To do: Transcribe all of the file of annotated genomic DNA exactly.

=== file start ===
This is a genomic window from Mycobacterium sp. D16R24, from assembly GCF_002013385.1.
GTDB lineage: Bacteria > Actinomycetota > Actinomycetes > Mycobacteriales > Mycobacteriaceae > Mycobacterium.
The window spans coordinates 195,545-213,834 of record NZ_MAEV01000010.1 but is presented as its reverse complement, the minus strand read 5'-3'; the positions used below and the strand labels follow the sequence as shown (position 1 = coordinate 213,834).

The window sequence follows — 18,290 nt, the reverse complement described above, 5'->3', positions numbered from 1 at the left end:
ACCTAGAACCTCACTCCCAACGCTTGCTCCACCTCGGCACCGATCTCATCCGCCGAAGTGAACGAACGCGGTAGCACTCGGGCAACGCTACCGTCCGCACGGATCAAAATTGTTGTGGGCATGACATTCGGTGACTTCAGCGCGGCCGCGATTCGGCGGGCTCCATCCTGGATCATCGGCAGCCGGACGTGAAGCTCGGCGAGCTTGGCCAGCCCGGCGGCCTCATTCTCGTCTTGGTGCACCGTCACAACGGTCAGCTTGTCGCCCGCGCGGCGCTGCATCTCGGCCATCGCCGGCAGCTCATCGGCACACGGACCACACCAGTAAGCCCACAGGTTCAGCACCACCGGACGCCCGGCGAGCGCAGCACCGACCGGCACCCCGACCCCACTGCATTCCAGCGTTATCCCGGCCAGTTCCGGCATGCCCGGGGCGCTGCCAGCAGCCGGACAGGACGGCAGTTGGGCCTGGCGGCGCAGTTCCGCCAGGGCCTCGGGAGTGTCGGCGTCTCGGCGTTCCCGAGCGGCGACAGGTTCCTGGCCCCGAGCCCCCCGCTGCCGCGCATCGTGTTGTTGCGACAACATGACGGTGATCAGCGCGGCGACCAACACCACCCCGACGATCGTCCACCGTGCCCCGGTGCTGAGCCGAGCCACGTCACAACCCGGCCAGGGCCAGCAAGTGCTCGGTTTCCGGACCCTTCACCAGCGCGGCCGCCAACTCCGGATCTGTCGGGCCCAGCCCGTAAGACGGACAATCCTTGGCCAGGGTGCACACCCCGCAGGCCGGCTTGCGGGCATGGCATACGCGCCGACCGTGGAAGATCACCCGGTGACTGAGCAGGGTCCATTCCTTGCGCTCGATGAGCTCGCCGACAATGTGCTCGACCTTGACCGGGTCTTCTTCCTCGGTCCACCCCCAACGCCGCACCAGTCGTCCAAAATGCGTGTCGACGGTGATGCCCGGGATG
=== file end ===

This is a genomic window from Mycobacterium sp. D16R24, from assembly GCF_002013385.1.
GTDB lineage: Bacteria > Actinomycetota > Actinomycetes > Mycobacteriales > Mycobacteriaceae > Mycobacterium.
The window spans coordinates 195,545-213,834 of record NZ_MAEV01000010.1 but is presented as its reverse complement, the minus strand read 5'-3'; the positions used below and the strand labels follow the sequence as shown (position 1 = coordinate 213,834).

The window sequence follows — 18,290 nt, the reverse complement described above, 5'->3', positions numbered from 1 at the left end:
ACCTAGAACCTCACTCCCAACGCTTGCTCCACCTCGGCACCGATCTCATCCGCCGAAGTGAACGAACGCGGTAGCACTCGGGCAACGCTACCGTCCGCACGGATCAAAATTGTTGTGGGCATGACATTCGGTGACTTCAGCGCGGCCGCGATTCGGCGGGCTCCATCCTGGATCATCGGCAGCCGGACGTGAAGCTCGGCGAGCTTGGCCAGCCCGGCGGCCTCATTCTCGTCTTGGTGCACCGTCACAACGGTCAGCTTGTCGCCCGCGCGGCGCTGCATCTCGGCCATCGCCGGCAGCTCATCGGCACACGGACCACACCAGTAAGCCCACAGGTTCAGCACCACCGGACGCCCGGCGAGCGCAGCACCGACCGGCACCCCGACCCCACTGCATTCCAGCGTTATCCCGGCCAGTTCCGGCATGCCCGGGGCGCTGCCAGCAGCCGGACAGGACGGCAGTTGGGCCTGGCGGCGCAGTTCCGCCAGGGCCTCGGGAGTGTCGGCGTCTCGGCGTTCCCGAGCGGCGACAGGTTCCTGGCCCCGAGCCCCCCGCTGCCGCGCATCGTGTTGTTGCGACAACATGACGGTGATCAGCGCGGCGACCAACACCACCCCGACGATCGTCCACCGTGCCCCGGTGCTGAGCCGAGCCACGTCACAACCCGGCCAGGGCCAGCAAGTGCTCGGTTTCCGGACCCTTCACCAGCGCGGCCGCCAACTCCGGATCTGTCGGGCCCAGCCCGTAAGACGGACAATCCTTGGCCAGGGTGCACACCCCGCAGGCCGGCTTGCGGGCATGGCATACGCGCCGACCGTGGAAGATCACCCGGTGACTGAGCAGGGTCCATTCCTTGCGCTCGATGAGCTCGCCGACAATGTGCTCGACCTTGACCGGGTCTTCTTCCTCGGTCCACCCCCAACGCCGCACCAGTCGTCCAAAATGCGTGTCGACGGTGATGCCCGGGATG